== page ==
Monday, May 29, 2023

Point of Order: Essay competition winner might opt for the money and surrender the bag.....

......but that would be to eschew a robust chat with MPs

As the general election approaches, the Association of Former Members of the Parliament of New Zealand has organised an essay competition to to foster democracy. Secondary school students are being challenged to identify the important elements of a successful democracy, explain their value and consider whether they can be improved – in New Zealand.

The association – chaired by former Ohariu MP and Cabinet Minister Peter Dunne – is made up of MPs who either have retired gracefully or been given the heave-ho at an election by disgruntled voters.

Holding elected representatives to account and getting rid of them at an election if they don’t do their job satisfactorily is a key component of a robust democracy. But this right has been taken away from Canterbury region voters.

The legislative process that resulted in Canterbury’s regional democratic structure being eroded is among many issues worth examining when the shortcomings of New Zealand’s democracy – and Treaty-brandishing politicians’ disinclination to defend it – are considered.

The association runs an essay competition every three years to increase young people’s understanding of how New Zealand’s democracy works and to encourage young people to engage in the political process.

The competition, which closes on 9 July this year, is open to Year 12 and 13 students.

The topic is “What are the important elements of a successful democracy in New Zealand? Why are they important, does New Zealand currently meet them, and can they be improved?”

Essays will be judged on originality, creativity and substance by an independent judging panel.

The essay must be the original work of the student and no more than 1500 words.

“Democracy underpins New Zealand’s political system,” says Dunne in a press statement announcing the competition.

“But what makes a successful democracy? Do we have the essential components? How could we make our democracy better?”

Secondary school students come to this issue with fresh minds and fresh ideas, Dunne contends.

“The recent debate on the voting age shows that young people are engaged and thinking about democracy. We want to encourage that interest and provide a way for it to be channelled.”

Readers who remember the quizzes compered by Selwyn Toogood will be delighted to learn that the prize-winner will take both the money – a $1,000 cash prize – and the bag.

The bag is is a trip to Parliament including:
  • A parliamentary tour
  • Seeing MPs in action in the Debating Chamber and in a Select Committee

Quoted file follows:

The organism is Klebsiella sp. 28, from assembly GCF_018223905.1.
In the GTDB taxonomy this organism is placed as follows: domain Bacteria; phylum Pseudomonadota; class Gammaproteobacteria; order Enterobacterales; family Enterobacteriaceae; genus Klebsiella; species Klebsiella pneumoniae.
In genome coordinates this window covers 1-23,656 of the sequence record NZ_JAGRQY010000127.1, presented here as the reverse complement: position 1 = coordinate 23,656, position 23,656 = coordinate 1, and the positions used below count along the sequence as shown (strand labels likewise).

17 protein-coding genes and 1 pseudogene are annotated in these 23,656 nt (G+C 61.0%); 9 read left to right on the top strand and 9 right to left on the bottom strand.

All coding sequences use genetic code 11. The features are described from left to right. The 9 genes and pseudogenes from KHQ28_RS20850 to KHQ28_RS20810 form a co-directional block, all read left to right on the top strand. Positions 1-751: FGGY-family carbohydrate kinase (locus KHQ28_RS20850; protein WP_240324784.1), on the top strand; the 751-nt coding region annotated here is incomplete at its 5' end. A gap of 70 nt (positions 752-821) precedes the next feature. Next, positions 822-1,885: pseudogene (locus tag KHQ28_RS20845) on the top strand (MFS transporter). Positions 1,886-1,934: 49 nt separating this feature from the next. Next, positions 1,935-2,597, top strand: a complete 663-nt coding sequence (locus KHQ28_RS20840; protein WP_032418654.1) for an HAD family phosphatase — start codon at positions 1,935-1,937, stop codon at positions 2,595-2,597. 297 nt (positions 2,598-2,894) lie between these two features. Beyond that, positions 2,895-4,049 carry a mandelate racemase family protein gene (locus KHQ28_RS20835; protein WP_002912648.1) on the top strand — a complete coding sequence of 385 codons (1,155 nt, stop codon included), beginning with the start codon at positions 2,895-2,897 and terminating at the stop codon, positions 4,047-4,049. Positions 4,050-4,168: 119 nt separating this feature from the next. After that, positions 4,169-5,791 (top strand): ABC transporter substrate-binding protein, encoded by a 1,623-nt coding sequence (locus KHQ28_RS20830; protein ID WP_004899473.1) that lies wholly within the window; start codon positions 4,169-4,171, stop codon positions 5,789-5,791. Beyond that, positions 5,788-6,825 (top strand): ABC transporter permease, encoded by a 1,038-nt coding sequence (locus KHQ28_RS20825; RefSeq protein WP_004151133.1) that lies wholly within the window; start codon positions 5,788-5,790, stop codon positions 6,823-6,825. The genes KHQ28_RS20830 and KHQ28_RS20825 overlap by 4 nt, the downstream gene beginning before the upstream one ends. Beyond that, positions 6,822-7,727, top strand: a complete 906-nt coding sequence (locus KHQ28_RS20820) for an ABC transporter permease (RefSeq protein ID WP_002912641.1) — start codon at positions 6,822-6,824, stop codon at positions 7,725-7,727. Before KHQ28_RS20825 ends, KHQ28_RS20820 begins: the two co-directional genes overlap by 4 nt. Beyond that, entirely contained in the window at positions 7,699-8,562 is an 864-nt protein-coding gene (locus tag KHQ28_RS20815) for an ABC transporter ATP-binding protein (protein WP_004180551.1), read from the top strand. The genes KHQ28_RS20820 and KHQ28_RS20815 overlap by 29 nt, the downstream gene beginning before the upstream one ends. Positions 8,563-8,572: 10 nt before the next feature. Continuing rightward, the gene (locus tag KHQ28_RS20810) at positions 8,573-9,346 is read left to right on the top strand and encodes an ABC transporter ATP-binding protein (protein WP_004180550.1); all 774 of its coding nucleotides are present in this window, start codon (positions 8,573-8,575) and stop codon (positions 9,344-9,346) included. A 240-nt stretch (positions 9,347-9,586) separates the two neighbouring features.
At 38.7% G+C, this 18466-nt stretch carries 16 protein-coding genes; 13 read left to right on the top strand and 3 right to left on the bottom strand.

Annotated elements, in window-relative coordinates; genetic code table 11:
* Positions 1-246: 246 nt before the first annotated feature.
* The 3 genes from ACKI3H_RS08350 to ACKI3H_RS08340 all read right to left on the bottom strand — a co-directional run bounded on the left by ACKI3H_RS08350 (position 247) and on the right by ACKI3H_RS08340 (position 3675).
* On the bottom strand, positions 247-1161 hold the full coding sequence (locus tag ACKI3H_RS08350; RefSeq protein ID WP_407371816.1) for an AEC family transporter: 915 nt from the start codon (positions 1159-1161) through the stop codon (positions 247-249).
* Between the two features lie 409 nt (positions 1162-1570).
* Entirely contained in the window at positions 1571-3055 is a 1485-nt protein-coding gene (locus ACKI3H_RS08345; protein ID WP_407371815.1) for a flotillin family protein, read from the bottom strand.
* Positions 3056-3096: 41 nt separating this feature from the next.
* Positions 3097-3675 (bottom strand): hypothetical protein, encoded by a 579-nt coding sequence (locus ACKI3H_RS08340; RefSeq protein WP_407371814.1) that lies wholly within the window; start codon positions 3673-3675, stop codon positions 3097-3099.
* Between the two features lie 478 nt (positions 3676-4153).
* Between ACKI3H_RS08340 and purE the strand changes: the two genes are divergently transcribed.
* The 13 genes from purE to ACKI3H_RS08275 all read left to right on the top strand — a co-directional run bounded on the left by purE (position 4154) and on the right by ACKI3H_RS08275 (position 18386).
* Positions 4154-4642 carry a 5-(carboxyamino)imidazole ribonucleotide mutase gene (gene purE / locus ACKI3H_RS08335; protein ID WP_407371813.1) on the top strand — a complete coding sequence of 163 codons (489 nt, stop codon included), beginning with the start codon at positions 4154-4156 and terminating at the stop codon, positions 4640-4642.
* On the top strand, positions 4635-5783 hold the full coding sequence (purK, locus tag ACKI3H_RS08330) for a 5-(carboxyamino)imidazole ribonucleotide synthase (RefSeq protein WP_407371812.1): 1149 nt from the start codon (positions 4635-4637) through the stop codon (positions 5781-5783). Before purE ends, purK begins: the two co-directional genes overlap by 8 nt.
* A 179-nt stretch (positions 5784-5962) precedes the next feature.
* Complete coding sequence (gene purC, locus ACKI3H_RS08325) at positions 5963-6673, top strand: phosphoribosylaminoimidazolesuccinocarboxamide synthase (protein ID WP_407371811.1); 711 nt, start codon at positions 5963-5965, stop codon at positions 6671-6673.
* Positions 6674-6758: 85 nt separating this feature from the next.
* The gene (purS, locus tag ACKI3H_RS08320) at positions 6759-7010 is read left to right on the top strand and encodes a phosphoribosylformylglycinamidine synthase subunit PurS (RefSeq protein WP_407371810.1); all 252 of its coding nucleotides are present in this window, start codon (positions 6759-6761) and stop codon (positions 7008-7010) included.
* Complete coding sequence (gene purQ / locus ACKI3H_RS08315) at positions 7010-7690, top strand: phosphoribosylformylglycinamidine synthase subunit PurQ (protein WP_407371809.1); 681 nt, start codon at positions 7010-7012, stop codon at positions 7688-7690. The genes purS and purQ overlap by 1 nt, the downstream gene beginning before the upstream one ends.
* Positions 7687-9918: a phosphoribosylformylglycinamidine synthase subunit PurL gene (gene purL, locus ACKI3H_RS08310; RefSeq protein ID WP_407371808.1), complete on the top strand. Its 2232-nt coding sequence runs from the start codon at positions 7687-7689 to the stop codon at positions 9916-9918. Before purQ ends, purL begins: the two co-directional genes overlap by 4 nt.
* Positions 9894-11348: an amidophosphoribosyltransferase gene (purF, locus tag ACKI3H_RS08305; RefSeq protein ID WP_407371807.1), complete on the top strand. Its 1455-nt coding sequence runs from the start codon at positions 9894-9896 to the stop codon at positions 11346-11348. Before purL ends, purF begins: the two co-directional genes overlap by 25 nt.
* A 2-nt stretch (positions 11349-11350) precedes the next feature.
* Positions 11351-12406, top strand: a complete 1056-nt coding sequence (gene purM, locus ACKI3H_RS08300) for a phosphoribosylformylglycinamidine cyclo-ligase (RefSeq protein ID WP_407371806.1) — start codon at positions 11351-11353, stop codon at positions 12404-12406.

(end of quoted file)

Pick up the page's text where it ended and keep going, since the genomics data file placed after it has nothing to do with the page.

• A visit to the Parliamentary Library
  • Meeting MPs including the Speaker and former MPs
Hmm. There might be a temptation to take the money and suggest the bag be offered to someone else – the person who comes last, perhaps.

But wait.

The meeting with MPs might offer the opportunity to inquire about the democratic principles underpinning –
  • Majority parliamentary support for the Canterbury Regional Council (Ngāi Tahu Representation) Bill which guaranteed Ngāi Tahu representation and decision-making powers on the Canterbury regional council. Two councillors are appointed by the tribe with full voting rights to the council. This is an attractive precedent for other Māori tribes elsewhere around the country. Labour MP Tāmati Coffey has certainly drawn attention to the potential for Māori to be given electoral privileges elsewhere:
“Ngāi Tahu have opened the door. And for that reason, all of those iwi out there that are struggling with how representation works for them in their rohe, I hope that they’re understanding that this is a potential pathway,” he told Parliament.
  • The Rotorua District Council (Representation Arrangements) Bill, which would change local electoral rules and allow an equal number of Māori ward and general ward seats on the council. All Labour MPs supported it at its first reading but Attorney-General David Parker found it would breach the Bill of Rights Act because it discriminated against general roll voters. This prompted Labour to retract its support of the bill, sponsored by – guess who? – yep, the aforementioned Rotorua-based list MP Tamati Coffey, who also chaired the select committee overseeing its progress.
  • The Three Waters legislation, co-governance and the entrenchment row. It seems Cabinet agreed against entrenching provisions intended to protect water assets from being privatised. Nanaia Mahuta supported entrenchment, which usually requires a supermajority of 75 percent of MPs to be overthrown – but the bill she championed was passed by a majority of Parliamentarians with just a 60 per cent requirement. An embarrassed government had some hasty repair work to do.
Every MP who voted in support of the contentious entrenchment clause and the local body bills which give some citizens more rights than others should be made eligible at this year’s general election for immediate membership of the Association of Former Members of the Parliament of New Zealand.